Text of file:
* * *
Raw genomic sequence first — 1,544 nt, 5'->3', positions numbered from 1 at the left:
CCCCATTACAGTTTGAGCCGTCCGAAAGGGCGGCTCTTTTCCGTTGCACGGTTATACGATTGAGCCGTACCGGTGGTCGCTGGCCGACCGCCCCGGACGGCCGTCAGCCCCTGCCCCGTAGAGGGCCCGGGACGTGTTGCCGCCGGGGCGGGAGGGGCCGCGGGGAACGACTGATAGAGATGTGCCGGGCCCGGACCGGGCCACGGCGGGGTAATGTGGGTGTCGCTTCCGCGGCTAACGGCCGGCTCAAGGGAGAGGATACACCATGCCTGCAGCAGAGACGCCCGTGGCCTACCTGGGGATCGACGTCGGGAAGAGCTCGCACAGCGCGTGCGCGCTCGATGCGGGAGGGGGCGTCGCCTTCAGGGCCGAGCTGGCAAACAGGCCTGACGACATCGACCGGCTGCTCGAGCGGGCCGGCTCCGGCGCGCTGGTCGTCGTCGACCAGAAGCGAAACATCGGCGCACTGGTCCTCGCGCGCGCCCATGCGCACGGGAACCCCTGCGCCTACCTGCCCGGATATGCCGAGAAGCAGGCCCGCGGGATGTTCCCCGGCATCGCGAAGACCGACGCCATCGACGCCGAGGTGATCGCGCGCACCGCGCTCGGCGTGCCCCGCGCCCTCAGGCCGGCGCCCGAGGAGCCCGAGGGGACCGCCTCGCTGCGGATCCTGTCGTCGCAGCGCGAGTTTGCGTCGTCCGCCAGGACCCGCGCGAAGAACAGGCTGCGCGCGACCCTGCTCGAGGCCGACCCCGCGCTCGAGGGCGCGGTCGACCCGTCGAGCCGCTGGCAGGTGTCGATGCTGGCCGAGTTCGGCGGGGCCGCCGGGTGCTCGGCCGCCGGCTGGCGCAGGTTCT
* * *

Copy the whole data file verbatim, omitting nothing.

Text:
Raw genomic sequence first — 1,544 nt, 5'->3', positions numbered from 1 at the left:
CCCCATTACAGTTTGAGCCGTCCGAAAGGGCGGCTCTTTTCCGTTGCACGGTTATACGATTGAGCCGTACCGGTGGTCGCTGGCCGACCGCCCCGGACGGCCGTCAGCCCCTGCCCCGTAGAGGGCCCGGGACGTGTTGCCGCCGGGGCGGGAGGGGCCGCGGGGAACGACTGATAGAGATGTGCCGGGCCCGGACCGGGCCACGGCGGGGTAATGTGGGTGTCGCTTCCGCGGCTAACGGCCGGCTCAAGGGAGAGGATACACCATGCCTGCAGCAGAGACGCCCGTGGCCTACCTGGGGATCGACGTCGGGAAGAGCTCGCACAGCGCGTGCGCGCTCGATGCGGGAGGGGGCGTCGCCTTCAGGGCCGAGCTGGCAAACAGGCCTGACGACATCGACCGGCTGCTCGAGCGGGCCGGCTCCGGCGCGCTGGTCGTCGTCGACCAGAAGCGAAACATCGGCGCACTGGTCCTCGCGCGCGCCCATGCGCACGGGAACCCCTGCGCCTACCTGCCCGGATATGCCGAGAAGCAGGCCCGCGGGATGTTCCCCGGCATCGCGAAGACCGACGCCATCGACGCCGAGGTGATCGCGCGCACCGCGCTCGGCGTGCCCCGCGCCCTCAGGCCGGCGCCCGAGGAGCCCGAGGGGACCGCCTCGCTGCGGATCCTGTCGTCGCAGCGCGAGTTTGCGTCGTCCGCCAGGACCCGCGCGAAGAACAGGCTGCGCGCGACCCTGCTCGAGGCCGACCCCGCGCTCGAGGGCGCGGTCGACCCGTCGAGCCGCTGGCAGGTGTCGATGCTGGCCGAGTTCGGCGGGGCCGCCGGGTGCTCGGCCGCCGGCTGGCGCAGGTTCT